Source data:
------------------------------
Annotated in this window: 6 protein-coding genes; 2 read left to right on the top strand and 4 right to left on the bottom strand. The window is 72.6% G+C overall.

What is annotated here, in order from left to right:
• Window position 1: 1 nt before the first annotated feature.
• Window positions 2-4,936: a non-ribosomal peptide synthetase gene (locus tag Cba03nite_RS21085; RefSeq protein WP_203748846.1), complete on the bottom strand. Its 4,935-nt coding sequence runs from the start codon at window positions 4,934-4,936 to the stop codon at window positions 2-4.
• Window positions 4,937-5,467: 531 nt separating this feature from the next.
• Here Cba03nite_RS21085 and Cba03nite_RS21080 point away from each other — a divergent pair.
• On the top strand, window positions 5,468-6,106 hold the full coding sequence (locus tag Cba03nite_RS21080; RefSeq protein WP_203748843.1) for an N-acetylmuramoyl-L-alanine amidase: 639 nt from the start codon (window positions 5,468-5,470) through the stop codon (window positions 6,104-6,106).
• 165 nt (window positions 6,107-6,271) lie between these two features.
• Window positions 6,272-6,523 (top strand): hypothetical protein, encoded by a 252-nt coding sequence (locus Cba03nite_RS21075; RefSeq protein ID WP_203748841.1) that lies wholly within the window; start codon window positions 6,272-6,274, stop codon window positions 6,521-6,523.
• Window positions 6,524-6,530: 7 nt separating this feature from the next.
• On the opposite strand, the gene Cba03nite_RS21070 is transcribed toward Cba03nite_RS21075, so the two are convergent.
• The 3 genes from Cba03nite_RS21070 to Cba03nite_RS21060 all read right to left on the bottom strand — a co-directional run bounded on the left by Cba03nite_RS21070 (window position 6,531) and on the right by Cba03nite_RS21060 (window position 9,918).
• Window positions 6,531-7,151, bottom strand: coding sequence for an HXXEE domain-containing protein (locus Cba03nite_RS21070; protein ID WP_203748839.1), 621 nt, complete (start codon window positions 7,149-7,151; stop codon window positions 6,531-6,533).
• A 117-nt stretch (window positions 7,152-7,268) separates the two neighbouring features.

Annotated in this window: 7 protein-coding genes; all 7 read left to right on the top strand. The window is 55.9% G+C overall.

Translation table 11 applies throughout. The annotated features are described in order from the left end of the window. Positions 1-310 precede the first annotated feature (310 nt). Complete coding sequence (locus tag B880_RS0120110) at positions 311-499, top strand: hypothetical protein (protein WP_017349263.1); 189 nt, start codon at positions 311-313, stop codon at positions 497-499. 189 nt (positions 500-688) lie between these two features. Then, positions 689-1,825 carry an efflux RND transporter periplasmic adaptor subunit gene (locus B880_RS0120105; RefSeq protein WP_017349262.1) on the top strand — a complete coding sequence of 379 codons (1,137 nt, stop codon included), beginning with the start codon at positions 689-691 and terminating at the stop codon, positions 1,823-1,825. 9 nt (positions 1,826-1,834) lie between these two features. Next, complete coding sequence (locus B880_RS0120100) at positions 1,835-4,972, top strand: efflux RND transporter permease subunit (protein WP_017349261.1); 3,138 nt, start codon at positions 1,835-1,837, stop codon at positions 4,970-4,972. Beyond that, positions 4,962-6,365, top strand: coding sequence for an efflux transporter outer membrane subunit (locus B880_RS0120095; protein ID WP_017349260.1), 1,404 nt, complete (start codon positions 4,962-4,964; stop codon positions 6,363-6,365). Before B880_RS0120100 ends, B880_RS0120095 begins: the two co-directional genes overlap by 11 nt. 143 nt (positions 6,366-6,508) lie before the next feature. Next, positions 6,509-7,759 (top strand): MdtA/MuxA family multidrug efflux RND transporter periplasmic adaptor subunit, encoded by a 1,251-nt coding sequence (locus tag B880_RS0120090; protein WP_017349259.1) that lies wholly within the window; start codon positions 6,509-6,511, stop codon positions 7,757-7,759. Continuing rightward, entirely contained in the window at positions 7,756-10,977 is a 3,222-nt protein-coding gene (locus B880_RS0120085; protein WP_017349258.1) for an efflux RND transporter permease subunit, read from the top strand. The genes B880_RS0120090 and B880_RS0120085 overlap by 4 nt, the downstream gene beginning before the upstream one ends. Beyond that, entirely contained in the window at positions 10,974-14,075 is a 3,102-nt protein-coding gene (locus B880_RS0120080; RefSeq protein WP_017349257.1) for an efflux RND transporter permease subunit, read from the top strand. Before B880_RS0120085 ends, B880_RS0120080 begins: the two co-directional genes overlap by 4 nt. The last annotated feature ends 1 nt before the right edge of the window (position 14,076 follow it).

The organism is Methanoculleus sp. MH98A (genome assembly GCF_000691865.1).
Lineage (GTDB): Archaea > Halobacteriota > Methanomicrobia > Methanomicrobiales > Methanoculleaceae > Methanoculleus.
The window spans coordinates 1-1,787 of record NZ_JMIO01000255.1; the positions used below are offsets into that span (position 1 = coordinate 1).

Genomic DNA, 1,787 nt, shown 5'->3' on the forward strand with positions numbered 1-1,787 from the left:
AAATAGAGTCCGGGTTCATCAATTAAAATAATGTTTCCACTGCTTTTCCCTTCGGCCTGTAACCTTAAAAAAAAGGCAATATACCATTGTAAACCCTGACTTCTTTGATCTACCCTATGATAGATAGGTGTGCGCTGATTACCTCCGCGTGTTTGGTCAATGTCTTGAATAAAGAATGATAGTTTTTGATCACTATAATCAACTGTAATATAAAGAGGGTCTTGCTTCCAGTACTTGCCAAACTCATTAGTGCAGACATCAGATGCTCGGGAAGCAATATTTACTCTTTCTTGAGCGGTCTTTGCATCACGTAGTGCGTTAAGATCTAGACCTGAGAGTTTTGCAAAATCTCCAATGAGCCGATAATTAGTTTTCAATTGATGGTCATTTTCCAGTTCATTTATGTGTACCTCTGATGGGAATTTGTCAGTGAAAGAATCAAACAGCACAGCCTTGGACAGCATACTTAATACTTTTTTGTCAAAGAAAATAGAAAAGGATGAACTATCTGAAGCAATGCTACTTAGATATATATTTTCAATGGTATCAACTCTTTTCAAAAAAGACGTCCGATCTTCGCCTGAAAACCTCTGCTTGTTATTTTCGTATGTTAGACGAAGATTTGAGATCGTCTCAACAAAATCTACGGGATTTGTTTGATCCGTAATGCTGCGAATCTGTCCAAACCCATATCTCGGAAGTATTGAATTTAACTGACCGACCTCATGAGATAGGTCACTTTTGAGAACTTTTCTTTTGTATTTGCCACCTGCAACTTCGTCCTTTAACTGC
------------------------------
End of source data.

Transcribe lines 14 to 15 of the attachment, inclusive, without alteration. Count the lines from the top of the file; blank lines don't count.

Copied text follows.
• A 117-nt stretch (window positions 7,152-7,268) separates the two neighbouring features.

Annotated in this window: 7 protein-coding genes; all 7 read left to right on the top strand. The window is 55.9% G+C overall.